Valérie and Isabelle have known each other for some years:
“My good friend Valérie was born in Beirut. Her mother is French. …. We met at university in Paris. She is beautiful and so smart.”
As the story unfolds, details about Valérie’s background are progressively revealed. Her Parisian future grandparents had relocated to Beirut for her grandfather’s job, and in doing so naturally took along their daughter. In what was then sometimes referred to as “the Paris of the Middle East,” that daughter would meet and eventually marry Valérie’s eventual father, a well-to-do Lebanese Christian.
However, during the summer of 1975, Valérie’s life would be changed forever:
Early in Lebanon’s devastating civil war, she had been hustled out of the country along with her younger sister.
France much resembles the United States in its assimilation of newcomers. It has long attracted immigrants. Their descendants help make up the France of the present day.
Being half-French, Valérie is technically not an immigrant. But she finds herself at age five transplanted abruptly and unexpectedly to her mother’s home country. France will become her new home, and where she grows up…. to have friends now such as Isabelle, and Paris-resident, French-English couple, Stéphane and Natalie:
Holding a bottle of wine, she remarked softly to Stéphane, “How are you? I hope you like this.”
Laughing, as he accepted the bottle he broke into off-key song. “Ah, when our lovely Valériiiieeeeeeeee…. brings a lovely wine for meeeeeeeee….”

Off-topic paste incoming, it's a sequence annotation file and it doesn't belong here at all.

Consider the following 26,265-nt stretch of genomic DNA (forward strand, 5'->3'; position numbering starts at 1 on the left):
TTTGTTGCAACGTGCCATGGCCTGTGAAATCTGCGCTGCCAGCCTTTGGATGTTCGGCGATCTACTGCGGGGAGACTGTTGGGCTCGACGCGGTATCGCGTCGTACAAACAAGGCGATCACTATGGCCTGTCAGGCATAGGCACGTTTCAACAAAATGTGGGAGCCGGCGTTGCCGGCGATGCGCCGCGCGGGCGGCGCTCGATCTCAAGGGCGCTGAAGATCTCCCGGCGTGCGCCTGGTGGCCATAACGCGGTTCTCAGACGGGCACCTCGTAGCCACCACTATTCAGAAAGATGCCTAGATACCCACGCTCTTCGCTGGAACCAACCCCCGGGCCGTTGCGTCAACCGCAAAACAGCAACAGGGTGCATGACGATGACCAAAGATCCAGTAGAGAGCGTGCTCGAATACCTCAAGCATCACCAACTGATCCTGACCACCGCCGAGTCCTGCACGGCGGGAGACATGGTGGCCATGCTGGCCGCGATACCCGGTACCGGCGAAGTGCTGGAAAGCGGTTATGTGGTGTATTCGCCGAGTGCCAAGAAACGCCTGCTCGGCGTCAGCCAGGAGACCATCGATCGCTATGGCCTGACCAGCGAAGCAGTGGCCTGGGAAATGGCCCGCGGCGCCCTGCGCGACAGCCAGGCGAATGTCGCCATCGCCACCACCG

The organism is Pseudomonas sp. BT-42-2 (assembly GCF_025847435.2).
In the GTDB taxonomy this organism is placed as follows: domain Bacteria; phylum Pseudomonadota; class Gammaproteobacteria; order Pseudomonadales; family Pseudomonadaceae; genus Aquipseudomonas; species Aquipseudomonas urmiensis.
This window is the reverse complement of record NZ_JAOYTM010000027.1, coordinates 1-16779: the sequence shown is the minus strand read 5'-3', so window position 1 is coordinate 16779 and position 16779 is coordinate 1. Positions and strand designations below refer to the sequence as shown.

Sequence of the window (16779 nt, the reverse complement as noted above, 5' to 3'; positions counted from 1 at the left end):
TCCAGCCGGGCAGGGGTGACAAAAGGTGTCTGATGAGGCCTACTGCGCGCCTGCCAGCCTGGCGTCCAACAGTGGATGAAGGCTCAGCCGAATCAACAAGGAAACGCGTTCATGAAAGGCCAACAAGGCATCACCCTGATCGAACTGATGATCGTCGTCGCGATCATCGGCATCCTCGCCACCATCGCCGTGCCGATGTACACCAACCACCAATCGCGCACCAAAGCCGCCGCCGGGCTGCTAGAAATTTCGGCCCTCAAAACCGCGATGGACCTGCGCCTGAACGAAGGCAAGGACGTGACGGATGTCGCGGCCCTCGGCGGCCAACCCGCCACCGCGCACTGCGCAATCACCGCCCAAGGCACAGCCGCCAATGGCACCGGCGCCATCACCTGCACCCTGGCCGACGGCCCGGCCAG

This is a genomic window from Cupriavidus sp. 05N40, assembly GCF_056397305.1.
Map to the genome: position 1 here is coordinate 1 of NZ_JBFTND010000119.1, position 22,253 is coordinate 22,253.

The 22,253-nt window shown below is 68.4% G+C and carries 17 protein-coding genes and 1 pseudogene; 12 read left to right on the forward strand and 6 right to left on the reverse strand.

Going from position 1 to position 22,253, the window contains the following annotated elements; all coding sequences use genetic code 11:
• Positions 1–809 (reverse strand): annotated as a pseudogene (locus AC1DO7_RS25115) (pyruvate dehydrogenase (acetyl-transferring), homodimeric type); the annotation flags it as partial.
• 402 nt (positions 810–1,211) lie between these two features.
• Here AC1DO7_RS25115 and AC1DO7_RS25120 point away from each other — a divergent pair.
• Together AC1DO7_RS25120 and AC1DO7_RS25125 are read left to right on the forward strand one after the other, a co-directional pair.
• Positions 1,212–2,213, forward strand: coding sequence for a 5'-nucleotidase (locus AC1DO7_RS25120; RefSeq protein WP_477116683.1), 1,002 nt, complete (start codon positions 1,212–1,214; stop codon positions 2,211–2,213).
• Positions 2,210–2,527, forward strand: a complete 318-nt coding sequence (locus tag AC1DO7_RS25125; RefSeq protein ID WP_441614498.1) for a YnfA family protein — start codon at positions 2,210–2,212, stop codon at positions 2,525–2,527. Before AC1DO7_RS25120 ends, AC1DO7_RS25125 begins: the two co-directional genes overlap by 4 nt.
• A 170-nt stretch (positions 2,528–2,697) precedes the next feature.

“Oh, God, no,” Natalie cringed. “Here we go!”
Valérie exhaled and smiled resignedly. “Ah, Stéphane. Shall I sing to you next?”
“Val,” Natalie pleaded with her laughingly as she walked into the kitchen, “just make him stop!”
Well-mannered, soft-spoken, and alluring, on first meeting her men often go weak at the knees. Yet to new acquaintances she may also come across as distant, and even arrogant. But once she feels more intimacy, a genuine warmth shines through.
And opinions may even come quietly bubbling to the surface:
From across the room, Valérie gripped her glass and smiled shrewdly. “Yes, but then it was much too late,” she countered. “Had you helped in 1975, we might have won.”
Ultimately, she is “two cultures” blending into an intriguing “third”: herself.
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